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Tuesday, April 21, 2020 by Ryan Thornton
CAMPO commits $633 million to I-35 without a final list of cut projects
In the last week alone, hundreds of people from across the six-county region have contacted the Capital Area Metropolitan Planning Organization requesting more time and analysis before it decides on the list of projects to defer in order to free up $633 million for the Interstate 35 Capital Express Central project.
In response, the regional planning agency has relaxed its timeline to allow for what CAMPO Executive Director Ashby Johnson says will be a “true apples-to-apples comparison” of some projects to determine which to delay and which to maintain. Although the CAMPO Transportation Policy Board passed a resolution Monday committing to the allocation of $633 million to the I-35 project, the board will not adopt a final list of deferred projects until June 8.
CAMPO Chair Cynthia Long called Monday’s special board meeting in anticipation of an April 30 Texas Transportation Commission vote to invest $3.4 billion in the Capital Express Central project. This major redesign would add two managed lanes in each direction on I-35 between U.S. Highway 290 East and Ben White Boulevard and lower the interstate below grade through Central Austin.
“It’s my expectation that when this work happens … we’ll be able to do it in a way that has demand-managed lanes similar to what we have on MoPac,” Mayor Steve Adler said after moving to approve the resolution. “There’s nothing we can do to better take people out of their cars and better support climate change mitigation than to actually have a viable means for creating transit along that I-35 corridor.”
At the board’s April 6 meeting, Adler criticized CAMPO for what he considered an arbitrary and ambiguous process of selecting projects for deferment, a flaw that Ryan Collins, the agency’s short-range planning manager, said will be corrected in coming weeks.
Starting this week, CAMPO staffers are requesting project details for each of the region’s unevaluated urban mobility projects that are tied to Category 7 funds under the federal Surface Transportation Block Grant program. Collins said the agency will be scoring the individual projects in May according to how soon they would be ready for construction and a number of other qualitative and quantitative criteria. Johnson said the scores will be available approximately two weeks before the board’s June 8 meeting.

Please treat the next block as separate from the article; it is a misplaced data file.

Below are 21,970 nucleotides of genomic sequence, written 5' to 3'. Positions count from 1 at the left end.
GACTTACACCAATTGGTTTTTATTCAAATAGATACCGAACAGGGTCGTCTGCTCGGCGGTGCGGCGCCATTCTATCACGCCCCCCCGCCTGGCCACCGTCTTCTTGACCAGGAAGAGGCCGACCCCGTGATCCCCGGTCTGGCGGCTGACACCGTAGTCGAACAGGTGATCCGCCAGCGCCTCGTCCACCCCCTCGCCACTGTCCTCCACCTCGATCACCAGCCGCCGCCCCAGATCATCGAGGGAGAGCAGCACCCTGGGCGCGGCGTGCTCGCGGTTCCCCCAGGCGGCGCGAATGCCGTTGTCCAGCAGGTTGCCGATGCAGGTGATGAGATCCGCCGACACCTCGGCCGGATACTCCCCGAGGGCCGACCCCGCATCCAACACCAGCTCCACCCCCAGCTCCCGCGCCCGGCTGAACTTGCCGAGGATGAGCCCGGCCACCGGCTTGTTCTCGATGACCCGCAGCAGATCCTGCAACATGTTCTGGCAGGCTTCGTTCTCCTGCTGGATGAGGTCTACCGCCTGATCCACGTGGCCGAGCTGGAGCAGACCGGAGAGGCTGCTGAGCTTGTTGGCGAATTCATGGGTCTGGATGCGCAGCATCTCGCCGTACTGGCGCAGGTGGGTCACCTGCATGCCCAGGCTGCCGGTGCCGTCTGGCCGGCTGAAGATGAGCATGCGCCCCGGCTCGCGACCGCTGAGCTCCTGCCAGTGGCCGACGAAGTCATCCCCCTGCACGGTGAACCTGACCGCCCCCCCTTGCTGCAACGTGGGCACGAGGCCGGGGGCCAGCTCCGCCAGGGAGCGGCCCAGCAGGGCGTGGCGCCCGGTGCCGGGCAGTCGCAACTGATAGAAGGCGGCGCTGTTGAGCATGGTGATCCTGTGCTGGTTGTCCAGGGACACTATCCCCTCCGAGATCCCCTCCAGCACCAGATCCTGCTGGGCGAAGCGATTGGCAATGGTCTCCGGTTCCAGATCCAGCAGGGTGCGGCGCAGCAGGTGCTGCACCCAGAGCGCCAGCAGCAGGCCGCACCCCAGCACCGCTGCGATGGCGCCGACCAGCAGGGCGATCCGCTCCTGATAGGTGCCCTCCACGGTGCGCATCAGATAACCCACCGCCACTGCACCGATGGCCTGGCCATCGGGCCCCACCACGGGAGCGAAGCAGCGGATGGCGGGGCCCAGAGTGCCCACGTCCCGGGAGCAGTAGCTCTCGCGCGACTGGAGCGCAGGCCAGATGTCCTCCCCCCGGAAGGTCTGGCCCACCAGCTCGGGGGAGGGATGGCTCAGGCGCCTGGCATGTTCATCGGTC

Category 7 projects currently on the deferred list include roadway expansion projects as well as travel demand management and active transportation projects like construction of a bike and pedestrian path at Northern Walnut Creek Trail.
Tom Wald, executive director of the Red Line Parkway Initiative, said it would be “problematic” to divert dollars to I-35 from existing Category 7 funds, which are meant to provide for active transportation and transit projects as well as roadways.
As she had previously promised, Travis County Commissioner Brigid Shea abstained from Monday’s vote, arguing that other funding mechanisms have not been adequately explored. “You can fund (I-35) without having to claw back so much money from Central Texas in particular, for local projects.”
Travis County Judge Sarah Eckhardt echoed Shea’s concern about CAMPO’s lack of a plan for moving forward after the delayed projects are selected and funding is allocated to I-35. “This isn’t opposition to the I-35 project so much as it is a question mark of anxiety around whether we truly have a plan moving forward or whether we’re just going to continue to do, sort of, the path of least resistance which is no longer tracking with what the probable future for us looks like,” she said.
The board approved the resolution 19-1-1 with Council Member Jimmy Flannigan opposed and Shea abstaining.
Photo made available through a Creative Commons license.
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Key Players & Topics In This Article
CAMPO: The Capital Area Metropolitan Planning Organization is the regional planning organization for Bastrop, Burnet, Caldwell, Hays, Travis, and Williamson Counties. Its membership is drawn from the elected officials of those municipalities, as well as various cities that fall within the region, including the City of Austin. CAMPO's focus is on regional transportation issues.